Monday, June 21, 2004

Support the Scouts, but not the Scouts

A couple weeks ago, I had to go into the local Boy Scouts store, because Rusty needed green epaulets for his Seattle Boys of Leather uniform.  I was initially leery of going in, because I’ve been so indoctrinated over the past decade that the Boy Scouts of America is evil due to their policies regarding gays and atheists (both as Scouts and as Scoutmasters).

Background: I was a Boy Scout.  I started as a Cub Scout in Waterville, Washington (population of about 1000 people at the time), continued into Webelos and Boy Scouts in Vancouver, WA, and then further into Boy Scouts in Cashmere, WA (population of about 3000, and they claim their Scout Troop is the oldest one west of the Mississippi).  I dropped out around my senior year of high school because Scout meetings and activities were taking time away from other things I wanted to do.  (No gay angle there, although I do retain some resentment that I had to choose between Boy Scouts and high school Drama Club; the latter took such a big time commitment that I couldn’t have done Boy Scouts, not unlike if I had been in school sports.)

Aside: I was a Life Scout when I dropped out of Boy Scouts.  Not an Eagle (one step below), and therefore not worth shit.  If you don’t achieve at least Eagle Scout — and probably the various awards beyond that — then you have no status, no value.  It’s Eagle Scout or nothing.

After a couple minutes in the store — and being helped by the yummy, bearded Scouts store staffer, in his shorts despite the rainy weather that day <grin> — I remembered what gets lost in the midst of our indoctrination: that there are Boy Scouts (the people) and there is the Boy Scouts of America (the organization).

The organization sets the policies, and is driven by its own religious, political, and monetary goals, and those can be quite discriminatory.  We are quite right to fight this organization, to try to get it to change (either from outside or from pressure from within, via the individual Scouts and their Troops).  It is right and just to protest against the organization and its policies, to change or withhold our donations to the national organization, and to lobby for it to move into the 21st century.

But we need to remember that individual Troops (and Explorer Posts) may have their own preferences.  The adult leaderships of those small units of the larger organization may not agree with the national direction, and may work contrary to it where they can (that “changing from within” thing).  The individual Scouts themselves may disagree with those policies, or in many cases may be oblivious to them (often because of their ages).  Some of them (Scouts or adults) may be gay or atheist or whatever.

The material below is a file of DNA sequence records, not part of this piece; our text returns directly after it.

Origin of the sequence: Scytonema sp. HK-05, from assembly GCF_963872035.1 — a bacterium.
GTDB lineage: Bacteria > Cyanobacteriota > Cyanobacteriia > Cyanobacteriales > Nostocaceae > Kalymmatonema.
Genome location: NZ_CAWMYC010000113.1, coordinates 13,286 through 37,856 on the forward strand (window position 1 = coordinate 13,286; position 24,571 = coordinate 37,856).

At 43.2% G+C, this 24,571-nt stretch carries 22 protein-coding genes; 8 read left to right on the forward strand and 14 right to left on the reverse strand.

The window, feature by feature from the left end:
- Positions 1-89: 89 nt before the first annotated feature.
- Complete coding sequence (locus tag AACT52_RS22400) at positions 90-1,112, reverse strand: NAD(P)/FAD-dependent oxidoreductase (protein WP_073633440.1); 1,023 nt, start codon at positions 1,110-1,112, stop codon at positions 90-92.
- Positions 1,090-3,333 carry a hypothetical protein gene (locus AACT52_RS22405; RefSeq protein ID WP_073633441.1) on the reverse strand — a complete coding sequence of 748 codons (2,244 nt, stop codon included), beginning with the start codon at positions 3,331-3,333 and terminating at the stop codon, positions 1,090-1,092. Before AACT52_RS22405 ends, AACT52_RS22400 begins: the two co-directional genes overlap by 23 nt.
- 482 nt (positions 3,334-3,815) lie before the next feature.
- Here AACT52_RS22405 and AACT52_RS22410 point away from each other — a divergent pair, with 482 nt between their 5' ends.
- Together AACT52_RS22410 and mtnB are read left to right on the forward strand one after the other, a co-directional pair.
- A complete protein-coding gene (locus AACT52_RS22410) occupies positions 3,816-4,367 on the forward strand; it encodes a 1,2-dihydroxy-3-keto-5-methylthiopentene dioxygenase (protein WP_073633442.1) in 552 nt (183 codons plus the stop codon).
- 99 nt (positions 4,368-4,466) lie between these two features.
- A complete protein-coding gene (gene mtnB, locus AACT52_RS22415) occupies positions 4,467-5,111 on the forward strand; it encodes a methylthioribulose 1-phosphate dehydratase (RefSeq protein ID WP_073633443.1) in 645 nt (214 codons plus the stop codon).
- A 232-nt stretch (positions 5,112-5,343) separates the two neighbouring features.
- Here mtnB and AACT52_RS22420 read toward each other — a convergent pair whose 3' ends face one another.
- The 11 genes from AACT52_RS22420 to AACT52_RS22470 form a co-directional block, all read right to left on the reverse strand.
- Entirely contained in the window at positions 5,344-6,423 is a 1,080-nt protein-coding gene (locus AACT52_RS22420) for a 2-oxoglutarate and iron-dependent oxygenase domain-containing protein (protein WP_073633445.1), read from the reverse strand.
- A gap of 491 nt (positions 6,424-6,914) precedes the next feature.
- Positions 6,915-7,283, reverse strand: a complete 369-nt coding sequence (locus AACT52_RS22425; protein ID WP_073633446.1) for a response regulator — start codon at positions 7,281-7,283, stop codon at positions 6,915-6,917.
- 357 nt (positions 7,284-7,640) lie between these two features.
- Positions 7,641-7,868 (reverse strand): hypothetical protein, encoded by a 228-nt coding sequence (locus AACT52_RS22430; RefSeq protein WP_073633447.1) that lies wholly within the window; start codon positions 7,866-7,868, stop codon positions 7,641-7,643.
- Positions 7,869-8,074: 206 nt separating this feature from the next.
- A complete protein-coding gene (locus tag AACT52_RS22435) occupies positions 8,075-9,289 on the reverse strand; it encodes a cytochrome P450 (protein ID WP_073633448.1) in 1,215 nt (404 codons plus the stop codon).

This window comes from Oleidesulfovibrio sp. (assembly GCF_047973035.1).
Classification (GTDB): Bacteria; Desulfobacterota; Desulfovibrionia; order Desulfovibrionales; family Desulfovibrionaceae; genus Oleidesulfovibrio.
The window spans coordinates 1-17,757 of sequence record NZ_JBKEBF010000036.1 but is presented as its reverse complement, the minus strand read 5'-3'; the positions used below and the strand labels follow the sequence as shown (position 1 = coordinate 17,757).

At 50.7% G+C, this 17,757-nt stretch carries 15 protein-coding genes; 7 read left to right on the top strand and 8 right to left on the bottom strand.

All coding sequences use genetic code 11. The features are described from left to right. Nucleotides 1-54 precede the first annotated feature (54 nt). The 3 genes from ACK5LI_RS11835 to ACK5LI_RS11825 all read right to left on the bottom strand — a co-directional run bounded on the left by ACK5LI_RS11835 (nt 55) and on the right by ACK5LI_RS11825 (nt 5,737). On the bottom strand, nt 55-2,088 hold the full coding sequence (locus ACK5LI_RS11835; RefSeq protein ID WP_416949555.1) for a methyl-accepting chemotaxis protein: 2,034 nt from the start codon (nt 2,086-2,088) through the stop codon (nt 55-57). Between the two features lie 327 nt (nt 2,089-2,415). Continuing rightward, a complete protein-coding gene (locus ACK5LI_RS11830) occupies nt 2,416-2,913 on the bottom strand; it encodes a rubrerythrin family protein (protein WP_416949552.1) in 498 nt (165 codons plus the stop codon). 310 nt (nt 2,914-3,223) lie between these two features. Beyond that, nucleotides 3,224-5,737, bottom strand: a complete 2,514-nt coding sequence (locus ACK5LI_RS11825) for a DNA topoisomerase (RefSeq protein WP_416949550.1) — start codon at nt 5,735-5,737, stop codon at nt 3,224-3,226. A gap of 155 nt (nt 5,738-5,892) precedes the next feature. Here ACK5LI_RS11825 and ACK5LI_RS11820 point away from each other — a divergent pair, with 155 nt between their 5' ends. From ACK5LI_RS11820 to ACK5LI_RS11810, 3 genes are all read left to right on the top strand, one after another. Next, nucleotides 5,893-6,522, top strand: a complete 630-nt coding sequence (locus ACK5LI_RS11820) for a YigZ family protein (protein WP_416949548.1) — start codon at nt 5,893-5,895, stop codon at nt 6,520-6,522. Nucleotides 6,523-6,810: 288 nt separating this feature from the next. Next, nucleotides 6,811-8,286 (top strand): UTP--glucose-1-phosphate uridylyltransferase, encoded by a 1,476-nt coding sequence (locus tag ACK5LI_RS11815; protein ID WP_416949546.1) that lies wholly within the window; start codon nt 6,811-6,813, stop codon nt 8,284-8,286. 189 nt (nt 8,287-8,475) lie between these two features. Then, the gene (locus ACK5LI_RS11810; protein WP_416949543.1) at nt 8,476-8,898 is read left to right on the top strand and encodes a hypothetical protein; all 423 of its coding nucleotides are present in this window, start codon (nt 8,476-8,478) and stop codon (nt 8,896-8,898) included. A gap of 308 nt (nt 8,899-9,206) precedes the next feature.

And thus we need to be careful to direct our ire and and focus, keeping them on the national organization and not on the local Troops and the individual Scouts.  These Scouts are being taught valuable life lessons and survival skills, and in my experience, are typically not being indoctrinated into adhering to these national policies.  The best thing that we can do is to support the local groups and individuals while at the same time, trying to change things on an organizational level.  Make donations to the local Troops rather than on the national (or regional) level.  Volunteer your time and skills to help and teach the boys.  Participate in their fundraisers and charity drive.

And show your approval and support for the Scouts, but not for the Boy Scouts of America.

(And yes, you should read complete parallels from this to the idea of supporting the Troops but not the War!)

Updated on Febrruay 7, 2011
I can’t find online support for the Cashmere troop being “oldest” troop beyond being the oldest in central Washington (although the “gold troop” designation indicates something significant), but here’s a nice story from the Wenatchee World newspaper from the troop’s 100th anniversary in 2010.  Wikipedia indicates at least two US-based troops from 1909, in Vermont and Oklahoma (the latter would be “west of the Mississippi”, so there’s clearly more to the story.  Regardless, a 1910 founding certainly makes it darn early!

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